Old and Notable: Reissues and live sounds from times gone by

Leonard Cohen

Live at the Isle of Wight 1970

Sony Legacy

Age has been kind to Cohen, and this year’s Live in London (recorded in 2008) contained versions of 40-year-old songs as definitive as any in Cohen’s catalogue. Isle of Wight is more reflective of the singer-songwriter’s folk roots (there’s no wailing saxophone in “Bird on the Wire,” for example), and Cohen’s serene stage presence is already firmly entrenched, but the performance feels monotone compared to the current, more elaborate arrangements. DVD footage directed by Murray Lerner gives context through recent interviews with Cohen’s Wight contemporaries, but the abridged track list makes the CD the more essential component.

Elvis Costello

Live at the El Mocambo


Costello was still an angry young man when this set was recorded in 1978 at Toronto’s El Mocambo club. Songs from My Aim is True sound significantly tougher here thanks to the presence of Costello’s new backing band The Attractions (replacing Clover, who would go on to join Huey Lewis’s News), while “Radio, Radio” and “Pump It Up” from the not-yet-released This Year’s Model are appropriately splenetic. If only he still sounded this passionate today.

Sunny Day Real Estate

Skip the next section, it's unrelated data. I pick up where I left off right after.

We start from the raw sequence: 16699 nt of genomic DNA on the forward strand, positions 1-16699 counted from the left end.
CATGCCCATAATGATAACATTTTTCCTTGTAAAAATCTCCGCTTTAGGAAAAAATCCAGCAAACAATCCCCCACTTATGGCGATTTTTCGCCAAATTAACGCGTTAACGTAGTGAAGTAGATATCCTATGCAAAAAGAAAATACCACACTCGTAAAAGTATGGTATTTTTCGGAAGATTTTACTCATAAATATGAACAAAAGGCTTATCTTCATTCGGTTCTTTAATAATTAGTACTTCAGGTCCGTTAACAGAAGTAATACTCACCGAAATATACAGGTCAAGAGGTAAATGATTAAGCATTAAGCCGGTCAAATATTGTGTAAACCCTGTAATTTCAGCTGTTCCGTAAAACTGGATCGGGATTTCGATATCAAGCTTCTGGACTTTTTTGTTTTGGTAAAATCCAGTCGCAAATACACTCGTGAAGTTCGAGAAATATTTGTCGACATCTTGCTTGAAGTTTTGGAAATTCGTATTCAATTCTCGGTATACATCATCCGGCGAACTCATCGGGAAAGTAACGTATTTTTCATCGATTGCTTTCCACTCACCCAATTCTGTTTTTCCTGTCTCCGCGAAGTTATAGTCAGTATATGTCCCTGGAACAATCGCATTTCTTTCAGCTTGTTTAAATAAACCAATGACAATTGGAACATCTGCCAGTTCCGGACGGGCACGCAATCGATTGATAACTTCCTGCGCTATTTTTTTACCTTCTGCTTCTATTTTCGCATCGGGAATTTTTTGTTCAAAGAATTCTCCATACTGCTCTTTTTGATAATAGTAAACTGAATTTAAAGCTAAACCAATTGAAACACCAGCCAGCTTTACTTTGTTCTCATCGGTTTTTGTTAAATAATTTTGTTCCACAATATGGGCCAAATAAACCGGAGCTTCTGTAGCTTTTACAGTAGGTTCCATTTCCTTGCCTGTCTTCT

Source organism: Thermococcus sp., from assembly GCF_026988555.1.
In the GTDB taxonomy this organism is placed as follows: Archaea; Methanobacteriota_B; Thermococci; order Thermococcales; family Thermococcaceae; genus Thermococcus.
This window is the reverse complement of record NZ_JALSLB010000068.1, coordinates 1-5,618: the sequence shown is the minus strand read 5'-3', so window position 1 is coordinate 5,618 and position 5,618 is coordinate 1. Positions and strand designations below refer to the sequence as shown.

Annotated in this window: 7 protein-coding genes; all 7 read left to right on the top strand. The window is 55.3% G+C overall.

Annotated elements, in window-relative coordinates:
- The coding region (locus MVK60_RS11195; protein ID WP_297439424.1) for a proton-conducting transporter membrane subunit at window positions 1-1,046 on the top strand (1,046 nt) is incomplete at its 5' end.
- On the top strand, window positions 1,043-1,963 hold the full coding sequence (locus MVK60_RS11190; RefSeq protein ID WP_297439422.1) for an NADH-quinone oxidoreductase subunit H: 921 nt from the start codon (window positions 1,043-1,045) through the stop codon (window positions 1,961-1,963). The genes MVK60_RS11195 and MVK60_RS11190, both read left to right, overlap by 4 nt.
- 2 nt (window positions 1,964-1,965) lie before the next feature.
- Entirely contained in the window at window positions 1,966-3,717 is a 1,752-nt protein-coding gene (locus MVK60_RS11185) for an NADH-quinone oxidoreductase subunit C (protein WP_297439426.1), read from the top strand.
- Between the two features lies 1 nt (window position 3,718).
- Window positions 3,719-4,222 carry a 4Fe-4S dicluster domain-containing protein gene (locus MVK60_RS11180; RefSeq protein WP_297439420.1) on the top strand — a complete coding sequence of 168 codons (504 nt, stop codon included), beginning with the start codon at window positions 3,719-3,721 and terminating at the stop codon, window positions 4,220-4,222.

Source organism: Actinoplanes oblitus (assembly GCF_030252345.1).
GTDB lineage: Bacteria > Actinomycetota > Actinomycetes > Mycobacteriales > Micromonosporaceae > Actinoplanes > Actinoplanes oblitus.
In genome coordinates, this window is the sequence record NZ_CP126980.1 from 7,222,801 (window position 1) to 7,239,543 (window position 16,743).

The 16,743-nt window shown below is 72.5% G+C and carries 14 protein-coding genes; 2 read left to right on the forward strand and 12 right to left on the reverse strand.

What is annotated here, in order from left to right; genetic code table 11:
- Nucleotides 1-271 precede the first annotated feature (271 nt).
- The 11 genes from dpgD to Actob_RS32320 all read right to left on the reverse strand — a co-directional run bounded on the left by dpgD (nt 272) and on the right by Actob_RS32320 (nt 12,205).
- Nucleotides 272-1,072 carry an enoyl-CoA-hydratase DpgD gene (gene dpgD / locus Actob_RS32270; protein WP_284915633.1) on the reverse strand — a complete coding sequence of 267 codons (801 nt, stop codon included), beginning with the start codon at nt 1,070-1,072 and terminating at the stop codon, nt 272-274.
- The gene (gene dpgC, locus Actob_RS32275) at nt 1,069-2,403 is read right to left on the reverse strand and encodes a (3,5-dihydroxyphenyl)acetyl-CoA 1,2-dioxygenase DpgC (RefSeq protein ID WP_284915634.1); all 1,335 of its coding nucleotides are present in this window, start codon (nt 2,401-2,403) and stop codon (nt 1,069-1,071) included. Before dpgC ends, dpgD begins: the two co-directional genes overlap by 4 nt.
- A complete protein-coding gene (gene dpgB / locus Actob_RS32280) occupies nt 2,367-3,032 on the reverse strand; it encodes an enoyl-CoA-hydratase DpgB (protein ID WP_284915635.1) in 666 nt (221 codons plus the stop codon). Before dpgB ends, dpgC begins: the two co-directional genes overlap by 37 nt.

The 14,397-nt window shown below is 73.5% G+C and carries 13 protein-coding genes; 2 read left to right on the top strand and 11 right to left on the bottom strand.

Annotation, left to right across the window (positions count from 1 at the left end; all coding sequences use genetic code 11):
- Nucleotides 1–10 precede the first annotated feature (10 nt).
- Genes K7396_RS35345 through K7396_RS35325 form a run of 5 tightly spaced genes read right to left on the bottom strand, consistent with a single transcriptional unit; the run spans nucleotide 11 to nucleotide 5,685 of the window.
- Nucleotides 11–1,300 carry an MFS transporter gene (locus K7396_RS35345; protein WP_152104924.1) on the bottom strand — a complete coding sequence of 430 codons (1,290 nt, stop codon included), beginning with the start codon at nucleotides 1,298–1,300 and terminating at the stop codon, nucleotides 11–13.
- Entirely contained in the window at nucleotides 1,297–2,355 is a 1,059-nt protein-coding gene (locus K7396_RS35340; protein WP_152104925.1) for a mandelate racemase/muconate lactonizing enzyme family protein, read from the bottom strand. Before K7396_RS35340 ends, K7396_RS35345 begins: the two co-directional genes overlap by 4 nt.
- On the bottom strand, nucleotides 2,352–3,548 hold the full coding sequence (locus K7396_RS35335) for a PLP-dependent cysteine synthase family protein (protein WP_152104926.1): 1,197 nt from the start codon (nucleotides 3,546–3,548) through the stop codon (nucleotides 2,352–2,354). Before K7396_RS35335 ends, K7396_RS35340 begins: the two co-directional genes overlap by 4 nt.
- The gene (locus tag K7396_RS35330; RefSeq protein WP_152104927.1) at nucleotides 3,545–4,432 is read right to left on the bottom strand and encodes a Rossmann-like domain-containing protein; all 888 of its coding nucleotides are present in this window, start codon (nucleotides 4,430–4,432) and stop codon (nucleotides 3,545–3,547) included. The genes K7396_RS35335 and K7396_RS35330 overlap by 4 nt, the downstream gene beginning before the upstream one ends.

Diary & LP2

Sub Pop

The 10th anniversary of the pioneering emo outfit’s debut (and an upcoming reunion tour) is all the excuse Sub Pop needs to reissue Sunny Day Real Estate’s first two albums. Mild remastering and scant bonus material don’t justify repurchasing either disc, but for newcomers, these handsome editions are a perfect way to hear a much-maligned genre in its infancy. Singer Jeremy Enigk’s vocals define post-adolescent angst, while the rhythm section went on to join fellow Seattle outfit Foo Fighters in time for The Color and the Shape.

Various Artists

Tumbélé!: Biguine, Afro & Latin Sounds from the French Caribbean, 1963-74


England’s Soundway Records specializes in unearthing forgotten sounds from around the globe, and Tumbélé! continues that invaluable tradition. Forget the steel drums and relaxed vibes that dominate cheesy cruise ships — these Caribbean sounds are rhythmically dense and energetic beyond belief. The psych-garage guitar that kicks off Les Loups Noirs D’Haiti’s “Jet Biguine” is worth the price of admission for crate-diggers, and the rest is equally laden with sublime finds.

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